Skill Level Intermediate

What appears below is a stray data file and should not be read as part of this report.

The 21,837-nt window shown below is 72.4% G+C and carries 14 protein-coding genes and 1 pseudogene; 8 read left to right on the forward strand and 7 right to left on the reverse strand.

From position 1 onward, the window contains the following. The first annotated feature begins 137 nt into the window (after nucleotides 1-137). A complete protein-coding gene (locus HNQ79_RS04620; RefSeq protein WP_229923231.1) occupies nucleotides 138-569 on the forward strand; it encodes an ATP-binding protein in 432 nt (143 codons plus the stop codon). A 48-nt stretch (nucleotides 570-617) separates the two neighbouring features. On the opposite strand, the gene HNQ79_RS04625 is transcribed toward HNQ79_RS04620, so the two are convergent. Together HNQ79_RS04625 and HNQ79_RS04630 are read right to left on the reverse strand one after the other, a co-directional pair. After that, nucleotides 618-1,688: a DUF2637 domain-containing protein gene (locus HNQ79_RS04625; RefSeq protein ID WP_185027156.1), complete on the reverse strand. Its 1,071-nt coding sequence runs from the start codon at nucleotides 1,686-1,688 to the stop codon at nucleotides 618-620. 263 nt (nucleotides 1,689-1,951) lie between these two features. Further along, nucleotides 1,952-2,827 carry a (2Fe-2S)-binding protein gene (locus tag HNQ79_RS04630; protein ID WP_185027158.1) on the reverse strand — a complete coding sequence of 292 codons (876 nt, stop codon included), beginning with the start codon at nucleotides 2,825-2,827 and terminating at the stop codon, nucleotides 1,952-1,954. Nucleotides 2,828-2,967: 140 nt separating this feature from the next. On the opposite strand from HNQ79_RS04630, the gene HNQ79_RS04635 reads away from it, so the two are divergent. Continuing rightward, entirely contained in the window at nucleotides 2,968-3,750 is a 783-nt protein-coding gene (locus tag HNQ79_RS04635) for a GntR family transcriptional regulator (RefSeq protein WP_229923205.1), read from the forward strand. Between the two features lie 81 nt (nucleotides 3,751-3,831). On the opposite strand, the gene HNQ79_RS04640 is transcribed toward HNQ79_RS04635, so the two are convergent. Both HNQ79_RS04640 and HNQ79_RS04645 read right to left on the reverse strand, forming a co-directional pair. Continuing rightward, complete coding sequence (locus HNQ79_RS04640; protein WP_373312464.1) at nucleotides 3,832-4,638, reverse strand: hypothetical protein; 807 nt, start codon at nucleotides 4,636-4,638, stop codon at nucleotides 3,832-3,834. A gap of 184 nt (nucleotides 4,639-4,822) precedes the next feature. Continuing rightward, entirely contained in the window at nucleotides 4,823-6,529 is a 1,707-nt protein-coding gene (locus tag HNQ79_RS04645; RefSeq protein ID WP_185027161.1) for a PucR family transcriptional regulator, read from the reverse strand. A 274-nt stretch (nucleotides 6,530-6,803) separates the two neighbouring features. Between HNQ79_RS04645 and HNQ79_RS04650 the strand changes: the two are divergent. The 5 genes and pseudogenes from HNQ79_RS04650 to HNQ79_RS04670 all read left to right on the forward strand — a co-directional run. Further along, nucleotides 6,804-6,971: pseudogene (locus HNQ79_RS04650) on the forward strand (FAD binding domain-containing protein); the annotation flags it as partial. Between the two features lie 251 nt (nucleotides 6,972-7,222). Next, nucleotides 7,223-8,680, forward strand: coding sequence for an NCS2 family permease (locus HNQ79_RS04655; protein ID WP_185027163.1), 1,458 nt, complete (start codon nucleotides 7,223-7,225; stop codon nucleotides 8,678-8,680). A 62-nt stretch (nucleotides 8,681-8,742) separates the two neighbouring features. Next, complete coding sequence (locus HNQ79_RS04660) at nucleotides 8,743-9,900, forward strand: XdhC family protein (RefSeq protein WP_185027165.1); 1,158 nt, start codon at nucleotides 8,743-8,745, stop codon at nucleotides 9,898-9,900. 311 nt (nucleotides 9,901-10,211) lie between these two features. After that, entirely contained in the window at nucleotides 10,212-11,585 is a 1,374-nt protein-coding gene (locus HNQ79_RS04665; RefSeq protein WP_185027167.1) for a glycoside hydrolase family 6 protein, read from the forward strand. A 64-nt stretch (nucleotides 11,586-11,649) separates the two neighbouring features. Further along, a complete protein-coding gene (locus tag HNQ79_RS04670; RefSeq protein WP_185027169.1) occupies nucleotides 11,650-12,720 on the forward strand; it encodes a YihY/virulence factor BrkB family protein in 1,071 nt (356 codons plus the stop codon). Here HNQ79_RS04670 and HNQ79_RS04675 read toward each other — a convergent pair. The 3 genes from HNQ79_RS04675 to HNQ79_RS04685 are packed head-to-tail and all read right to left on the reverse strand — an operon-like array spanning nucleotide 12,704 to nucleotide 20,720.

- [Instructor] The 3ds Max gradient ramp map gives us the ability to arbitrarily remap the colors of another map. In other words, we can feed a texture into the gradient ramp and change that texture's color palette. That is super useful in cases such as this terrain. Let's take a look. I'll render this using ActiveShade on frame zero because starting on frame one, we've got some clouds that will slow down the rendering. When that renders, we can see that we've got a nice color here on the rocks representing mineral-rich desert rocks. What I've done here is I've taken a grayscale noise and piped it through a gradient ramp map to change the color palette. That does work fine. However, the gradient ramp map has some limitations. With the introduction of the Arnold ramp RGB map, we now have much better control over the remapping of one color palette onto another. Let's take a look; I'll open up the material editor. Here's the shading network currently. I'm using the gradient ramp maps, actually two of them feeding into a mix RGBA Arnold node. I'm using a curvature node as a mask so that we can achieve the effect of having some areas of brighter color. I covered that process in another movie earlier in this weekly series. Let's make some changes here. I'm going to delete these gradient ramp nodes. Just drag a rectangle around those two and press Delete. Now let's create the Arnold ramp RGB node. Right-click in the graph and choose Maps, Arnold, Texture, Ramp Rgb. Just for now, let's connect it to the base color of the Arnold standard surface material. We can see here in our ActiveShade rendering, we're getting a mapping of black to white in one dimension, which just happens to be the U axis. Now let's double-click on that ramp RBG node to load its parameters and we'll call it terrain color. The first thing we want to do is change the type. It's set to U. We can change it to V and it will map in the opposite direction, but what we really want is custom. Switch that over to custom. Then here in the shading network, I have an output node that's just simply amplifying the noise. Let's take the output of that output node and plug it to the input of the ramp RGB node. Now we should see some coloration here that corresponds to the actual noise pattern. Now we're ready to change up the colors in the ramp proper here. Here's where the ramp RGB node shows its true versatility. We're able to actually make this ramp large and take up a greater area on the screen, which gives us far more artistic control than we had with the old gradient ramp node. There's a button here, little up-facing arrow. Click on that and you'll launch a child window. It's the same as this graph here; it just gives us the ability to resize that graph and make it however large we want so that we can put however many points we want on this graph. We have a point number zero at the beginning and a point number one here at the end here. We can select one of those by clicking on it, and then we can adjust its color by clicking on this value field here. That launches the color selector and then we can just make some changes to the color, maybe increase the saturation value and give it a red rocks kind of look. We can go over to the other point here at the end of the graph; select that. With that color selector still open, make some changes there, too. To add points on the graph, we can just simply click anywhere on one of these RGB lines and that creates a new point on the graph. We can move that around. We can make adjustments to the colors directly here by increasing or decreasing the red, green, and blue components. I'll create another point over here. We can copy and paste colors very easily. Just go over to one of these other points and select it, and then right-click on the value and choose Copy. Go over to another point, right-click, and paste, and then make whatever adjustments we want. After making some further adjustments, I have more or less the result that I want. I think I actually have too many points here, so I can delete some points if I want. I can select one and just press the Delete key on the keyboard. Or if I wanted to, I could change the interpolation between points. That's done by right-clicking on one of these points and choosing a different interpolation type. The default is Catmull Rom. If I chose Constant, then I would have hard-edge transitions. Let's do a couple of those. Just for illustration's sake, I'll right-click and choose Constant on a few of these. We can see we're getting a stair-stepping effect here. That leads to hard-edge transitions here in the ramp. I'm going to actually switch those all back to Catmull Rom, which is a smooth-splined interpolation. That looks pretty good. All we need to do now to get the effect we had previously is reinstate the curvature as a mask between two different versions of the ramp. I'll close this child window and create a new map node. Click on the output of the ramp RGB and drag out. From the pop-up menu, choose Maps, Arnold, Color, Color Correct. Then in the further pop-up window, choose input. Now I'm connecting the ramp RGB to a color correction node as well. Then double-click on that color correct node. I'm just going to make a couple quick changes. I'm going to change the gamma here to a value of three and the saturation to a value of two, which is going to give us a brighter result. We can see that if we temporarily connect that color correct node to the base color of the material. Now we've basically given it a brighter look. But what I really want here is to have a bright and a dark version of the ramp masked off by the curvature here. Let's re-connect this mix RGBA node, take its output, and plug it into the base color of the material. Then our color correct node will go into input2. Finally, the direct output of the ramp RGB node will go into input1. What we have here now is a mask based upon the curvature of the surface. Wherever the surface is highly curved, we'll see input2, which is the lighter version that's been color corrected. That's a basic introduction to the ramp RGB node in Arnold. The only thing that you can't do with this node is supply maps to each one of the colors like you can with the gradient ramp, but that's a small price to pay for the ability to make that window larger and be able to fully control the output of that ramp.